Use Tarot to Accentuate the Positive and Eliminate the Negative!
Here is a quick tarot magick exercise you can do on your own, or in a group. I call it an exercise rather than a spell because its benefits are more than magickal....
PaganSquare is a community blog space where Pagans can discuss topics relevant to the life and spiritual practice of all Pagans.
Two years ago, I bought a couple of calendula plants and tried to grow them in my container garden. They fared all right--I was still learning what conditions calendula likes--and I managed to make a batch of moisturizing balm out of their oil. When they died, though, I figured I wouldn't repeat the experiment. They hadn't seemed to like the hot, dry weather on my roof. I decided that next time I made oil, I would buy calendula blossoms in bulk.
Imagine my surprise when, last winter, a couple of interlopers sprouted in my garden: two new calendula plants, born from the seeds of the first two. In completely different pots, no less! Well, obviously one doesn't reject a healing plant, so I started to tend them. To my delight, they thrived....
While I was in labor with my stillborn baby, I remember telling my midwife that I spent the first thirty years of my life depressed and I would NOT allow this tragedy to drag me back there. She smiled through her tears and told me I might not have a choice in the matter.
It’s an oft-repeated truism in the literature on Post-Traumatic Stress Disorder that it never goes away. I’m a big believer in the plasticity of the brain and the strength of the human spirit, so I’ve always felt that it was possible to fully heal, just damned difficult. Part of the problem is that trauma affects everyone differently, depending on a number of factors — genetics, environment, parenting, the ages at which trauma occurs, etc. — which means everyone’s path to healing is different. Sometimes it can be hard to see where the next step is, much less where the path leads.
I’ve had plenty of people tell me over the years about their special one-size-fits-all “cure” for PTSD. Along with various psycho-therapeutic methods and magical and shamanic techniques, I’ve been urged to try EFT or acupuncture or any of a gazillion other different treatment modalities — and I probably have worked with most of them. But in my experience and that of many people I’ve spoken to in my work as an astrologer and tarot reader, you pick up some healing here, and some there, and a bit more over there, and pretty soon you’re talking real healing. But it takes time, it takes support, and it takes a willing heart....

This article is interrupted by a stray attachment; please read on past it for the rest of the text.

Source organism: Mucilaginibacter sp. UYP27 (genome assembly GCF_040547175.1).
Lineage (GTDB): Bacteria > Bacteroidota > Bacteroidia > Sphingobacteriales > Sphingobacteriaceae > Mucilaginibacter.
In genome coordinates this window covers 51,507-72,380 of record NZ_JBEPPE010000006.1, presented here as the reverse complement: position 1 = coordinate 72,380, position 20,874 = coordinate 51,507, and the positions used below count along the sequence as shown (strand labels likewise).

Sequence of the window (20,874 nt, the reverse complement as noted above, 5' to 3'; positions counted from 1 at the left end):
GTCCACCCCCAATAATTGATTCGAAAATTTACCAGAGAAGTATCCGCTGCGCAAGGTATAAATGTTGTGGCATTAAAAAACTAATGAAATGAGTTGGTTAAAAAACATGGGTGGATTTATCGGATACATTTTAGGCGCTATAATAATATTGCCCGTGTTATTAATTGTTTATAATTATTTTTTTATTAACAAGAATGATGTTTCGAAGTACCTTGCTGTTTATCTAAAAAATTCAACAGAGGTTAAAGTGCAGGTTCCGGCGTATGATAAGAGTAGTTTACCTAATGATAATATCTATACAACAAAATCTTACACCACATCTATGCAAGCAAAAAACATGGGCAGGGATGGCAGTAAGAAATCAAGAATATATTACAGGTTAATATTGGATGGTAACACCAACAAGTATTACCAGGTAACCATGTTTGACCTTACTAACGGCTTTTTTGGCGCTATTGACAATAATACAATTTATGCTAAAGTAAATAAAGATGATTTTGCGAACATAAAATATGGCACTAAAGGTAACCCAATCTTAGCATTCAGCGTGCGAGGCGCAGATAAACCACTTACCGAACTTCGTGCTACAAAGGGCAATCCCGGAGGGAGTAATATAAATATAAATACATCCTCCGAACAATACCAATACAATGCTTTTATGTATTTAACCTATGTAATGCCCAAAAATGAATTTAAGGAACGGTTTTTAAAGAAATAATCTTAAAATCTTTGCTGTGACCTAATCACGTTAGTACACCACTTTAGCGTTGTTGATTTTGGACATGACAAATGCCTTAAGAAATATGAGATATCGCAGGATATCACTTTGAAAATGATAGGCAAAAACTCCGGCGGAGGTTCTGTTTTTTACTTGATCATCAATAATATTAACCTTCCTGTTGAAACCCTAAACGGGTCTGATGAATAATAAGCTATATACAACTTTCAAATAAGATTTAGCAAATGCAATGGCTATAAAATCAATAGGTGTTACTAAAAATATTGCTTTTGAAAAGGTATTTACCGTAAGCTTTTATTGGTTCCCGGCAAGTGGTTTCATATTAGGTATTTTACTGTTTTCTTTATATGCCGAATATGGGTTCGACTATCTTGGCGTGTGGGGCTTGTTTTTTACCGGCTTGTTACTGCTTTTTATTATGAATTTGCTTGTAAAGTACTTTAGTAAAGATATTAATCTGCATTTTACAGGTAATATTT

"A goddess!" I exclaimed, as I approached a large rounded feminine figure in the National Museum of Ethiopia.
"No!" A man's voice echoed throughout the room.
When he noticed people's glances upon him, the museum guide lowered his voice: "That piece is a very, very old", he said hesitantly. "It is pagan. She comes from the Oromo people, the largest ethnic group here in Ethiopia."
I could not peel my eyes off the figure. The unexpected discovery piqued my interest.
"Does she have a name?" I asked hopefully.
Instead of answering my question, the guide told me about Ethiopia's most famous woman:
Is time linear, circular or parallel? Depending on our perspective, we may be influencing our own healing.
Regardless of the spelling, the name Chronus/Cronus/Khornos/Chronos, is associated with linear time and the early origins of the Earth. In some myths Khronos is a serpent with the heads of a man, a bull and a lion. He paired with the serpent goddess Ananke. They coiled around the primal egg and split it open to create the earth. In other myths, Cronus is the Greek Titan who castrated his own father and ate his own children to gain the former’s power and to prevent the latter from coming into power....
In 1841, Georg Waitz discovered two magic charms in a 9-10th century codex in the Cathedral Chapter library of Merseburg, the only surviving literary remnants of Old High German heathenry. In the second Merseburg charm, Woten heals a horse's sprain after other gods have failed.
Variants of this charm, with different gods and saints, survive all over northwestern Europe—the Germanies, Norway, Sweden, Denmark, Scotland, Shetland, and the Hebrides—but a similar spell preserved from Vedic India suggests that it may be ancient of origin indeed.
The charm is of the type known to scholars as a historiola: what linguist Philip A. Shaw defines as “a charm in which a narrative is employed that in some way represents or symbolises the achievement of the desired outcome of the charm” (Shaw 62). Magic-workers have been harnessing the driving power of story to propel their charms for millennia; modern spell-smiths take note!
The Old Craft version of the charm cited below invokes, as one would expect, the god of witches in his person of Wild Rider.